Archive for Comics

8.6 Reasons to Buy In the Dark

In the Dark is available for preorder on Amazon, and I’d say an 8.6 out of 10 review is a pretty good reason to make with the clicky, no?

Featuring 368 pages of horror!

Featuring 368 pages of horror!

I was especially pleased to see the reviewer, David Henderson, mention my short story “All Things Through Me”. I felt the art by Mike S Henderson and colors by Jordan Boyd really made me look good, and David agreed:

This is one of the better stories in the collection thanks to the faith the two Mikes have in their story to let it play out how it does and even give it a heartfelt ending.

Score. Thanks for the kind words, David. And thanks once again to our intrepid editor, Rachel Deering, for putting this book together.

About Mike Oliveri

Mike Oliveri is a writer, martial artist, cigar aficionado, motorcyclist, and family man, but not necessarily in that order. He is currently hard at work on the werewolf noir series The Pack for Evileye Books.

In the Dark Now Available for Pre-Order

The In the Dark horror comics anthology will hit shelves on April 23rd, but you can preorder your copy today with Diamond/Previews order code FEB14 0452.

Featuring 368 pages of horror!

Featuring 368 pages of horror!

In the Dark had a successful Kickstarter campaign around Halloween last year and will be published by IDW Publishing. The backers already have their copies reserved, and now preorders are available to the general public. Simply stop by your favorite comic shop within the next couple of weeks, give the guy behind the counter the FEB14 0452 order code, and you’ll get your copy in April.

Don’t know where to find a comic shop? Check out the Comic Shop Locator Service.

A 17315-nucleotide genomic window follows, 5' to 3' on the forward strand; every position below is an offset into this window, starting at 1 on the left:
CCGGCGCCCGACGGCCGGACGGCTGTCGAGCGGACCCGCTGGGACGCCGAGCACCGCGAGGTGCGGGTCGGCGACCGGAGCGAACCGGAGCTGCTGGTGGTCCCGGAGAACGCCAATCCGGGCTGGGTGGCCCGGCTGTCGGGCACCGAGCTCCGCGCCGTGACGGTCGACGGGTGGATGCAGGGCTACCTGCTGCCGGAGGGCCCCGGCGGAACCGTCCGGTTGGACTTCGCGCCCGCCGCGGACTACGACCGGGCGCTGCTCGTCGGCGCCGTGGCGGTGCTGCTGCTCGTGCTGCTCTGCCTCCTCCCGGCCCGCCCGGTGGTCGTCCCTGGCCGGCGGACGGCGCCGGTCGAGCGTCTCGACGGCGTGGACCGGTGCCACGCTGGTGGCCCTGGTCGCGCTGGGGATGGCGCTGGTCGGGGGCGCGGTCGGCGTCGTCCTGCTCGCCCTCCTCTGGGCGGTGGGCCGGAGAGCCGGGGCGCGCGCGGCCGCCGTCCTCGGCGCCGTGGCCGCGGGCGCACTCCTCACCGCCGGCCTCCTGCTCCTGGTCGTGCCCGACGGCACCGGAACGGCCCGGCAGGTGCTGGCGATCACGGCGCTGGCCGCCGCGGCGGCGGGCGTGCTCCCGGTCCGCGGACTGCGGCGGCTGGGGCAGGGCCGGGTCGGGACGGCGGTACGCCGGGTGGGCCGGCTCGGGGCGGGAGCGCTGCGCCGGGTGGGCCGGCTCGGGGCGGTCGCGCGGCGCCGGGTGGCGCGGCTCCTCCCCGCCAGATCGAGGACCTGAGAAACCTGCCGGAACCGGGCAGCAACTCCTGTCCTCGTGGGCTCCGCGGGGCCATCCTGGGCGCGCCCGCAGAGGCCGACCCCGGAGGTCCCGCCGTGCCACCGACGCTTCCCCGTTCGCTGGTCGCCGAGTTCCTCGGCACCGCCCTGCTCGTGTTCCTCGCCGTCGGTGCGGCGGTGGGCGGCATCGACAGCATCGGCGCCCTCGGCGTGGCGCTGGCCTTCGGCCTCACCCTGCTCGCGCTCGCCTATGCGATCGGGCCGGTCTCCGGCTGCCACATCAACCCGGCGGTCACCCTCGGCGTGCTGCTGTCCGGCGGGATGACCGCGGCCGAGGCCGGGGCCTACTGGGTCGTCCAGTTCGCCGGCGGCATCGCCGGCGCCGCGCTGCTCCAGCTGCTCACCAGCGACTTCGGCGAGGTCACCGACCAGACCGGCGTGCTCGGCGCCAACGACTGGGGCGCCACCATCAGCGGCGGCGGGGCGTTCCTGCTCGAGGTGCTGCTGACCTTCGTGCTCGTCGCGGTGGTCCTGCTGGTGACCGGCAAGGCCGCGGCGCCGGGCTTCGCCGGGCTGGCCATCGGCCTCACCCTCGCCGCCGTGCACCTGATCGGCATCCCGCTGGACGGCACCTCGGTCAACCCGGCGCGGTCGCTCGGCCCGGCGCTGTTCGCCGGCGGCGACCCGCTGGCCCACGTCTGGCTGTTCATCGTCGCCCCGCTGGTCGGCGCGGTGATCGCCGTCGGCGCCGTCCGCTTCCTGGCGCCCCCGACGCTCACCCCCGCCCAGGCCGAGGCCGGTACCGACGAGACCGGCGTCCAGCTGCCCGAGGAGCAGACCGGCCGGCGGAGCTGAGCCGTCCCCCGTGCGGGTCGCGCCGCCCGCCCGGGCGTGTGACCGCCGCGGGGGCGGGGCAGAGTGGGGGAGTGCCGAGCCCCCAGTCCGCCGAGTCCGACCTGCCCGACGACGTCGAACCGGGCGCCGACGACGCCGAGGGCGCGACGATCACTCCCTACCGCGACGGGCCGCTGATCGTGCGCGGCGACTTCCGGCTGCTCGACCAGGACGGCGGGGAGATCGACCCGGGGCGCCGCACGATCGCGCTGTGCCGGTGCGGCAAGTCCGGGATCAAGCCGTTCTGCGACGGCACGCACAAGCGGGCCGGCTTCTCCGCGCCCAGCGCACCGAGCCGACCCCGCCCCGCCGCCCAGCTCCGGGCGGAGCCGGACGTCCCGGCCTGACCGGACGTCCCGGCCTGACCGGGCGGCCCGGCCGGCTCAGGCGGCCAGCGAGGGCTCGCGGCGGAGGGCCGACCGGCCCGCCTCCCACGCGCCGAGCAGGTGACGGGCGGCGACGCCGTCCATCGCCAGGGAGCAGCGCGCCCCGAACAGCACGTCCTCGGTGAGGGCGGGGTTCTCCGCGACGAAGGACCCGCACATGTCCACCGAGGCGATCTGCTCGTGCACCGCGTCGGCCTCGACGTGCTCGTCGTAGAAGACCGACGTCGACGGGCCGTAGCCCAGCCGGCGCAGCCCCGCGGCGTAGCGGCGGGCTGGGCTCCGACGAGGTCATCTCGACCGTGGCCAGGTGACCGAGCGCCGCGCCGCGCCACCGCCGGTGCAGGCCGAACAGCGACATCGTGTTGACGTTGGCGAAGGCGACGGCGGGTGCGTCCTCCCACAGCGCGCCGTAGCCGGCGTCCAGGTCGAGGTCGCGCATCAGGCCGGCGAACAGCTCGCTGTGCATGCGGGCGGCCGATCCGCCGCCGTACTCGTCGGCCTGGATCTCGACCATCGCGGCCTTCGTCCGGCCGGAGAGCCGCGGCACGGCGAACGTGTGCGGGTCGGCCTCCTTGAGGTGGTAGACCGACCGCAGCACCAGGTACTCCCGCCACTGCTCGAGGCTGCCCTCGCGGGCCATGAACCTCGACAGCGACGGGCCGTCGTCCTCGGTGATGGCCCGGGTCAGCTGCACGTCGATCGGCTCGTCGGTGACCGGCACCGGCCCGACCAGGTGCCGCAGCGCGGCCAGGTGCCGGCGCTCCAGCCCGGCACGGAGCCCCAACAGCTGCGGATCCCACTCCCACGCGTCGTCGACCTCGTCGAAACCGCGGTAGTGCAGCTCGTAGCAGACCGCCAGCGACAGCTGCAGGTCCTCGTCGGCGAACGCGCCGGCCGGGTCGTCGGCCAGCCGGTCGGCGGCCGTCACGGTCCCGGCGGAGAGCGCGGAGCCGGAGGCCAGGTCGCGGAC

Congrats to editor Rachel Deering on getting this monster anthology funded and published. I’m looking forward to reading it myself!

About Mike Oliveri

Mike Oliveri is a writer, martial artist, cigar aficionado, motorcyclist, and family man, but not necessarily in that order. He is currently hard at work on the werewolf noir series The Pack for Evileye Books.

On Comic Scripts

This morning, I posted the following on Twitter:

It prompted a further conversation with a friend about how I handle scripts, so I thought I’d expand on it here.

Let’s get the obvious difference out of the way first: with a script, it’s more about art direction than painting the picture itself. Prose can create atmosphere and mood and paint a picture in a reader’s head, but in most cases, the only people reading a comic script are the artists and editors. (And I will say here, “artist” includes penciler, inker, colorist, and letterer, sometimes even the cover artist and the book designer. Anyone doing anything you actually see in or on the book? Artist.) There’s no need for all that detail, and aside from dialog, there’s a lot less laboring over word choice and sentence structure.

That said, the writer should accept the fact his art direction may be limited. Sure, I can drill down to camera angles and hyper detail, but a good artist can usually do all of that better. This is where the conversation comes in: I explain what’s happening, and he (or she) shows me how to best present it to the reader. If I get to see layouts and thumbnails, great, that’s a conversation. If it’s someone I trust, they may go straight to work, and their response is still via their brush.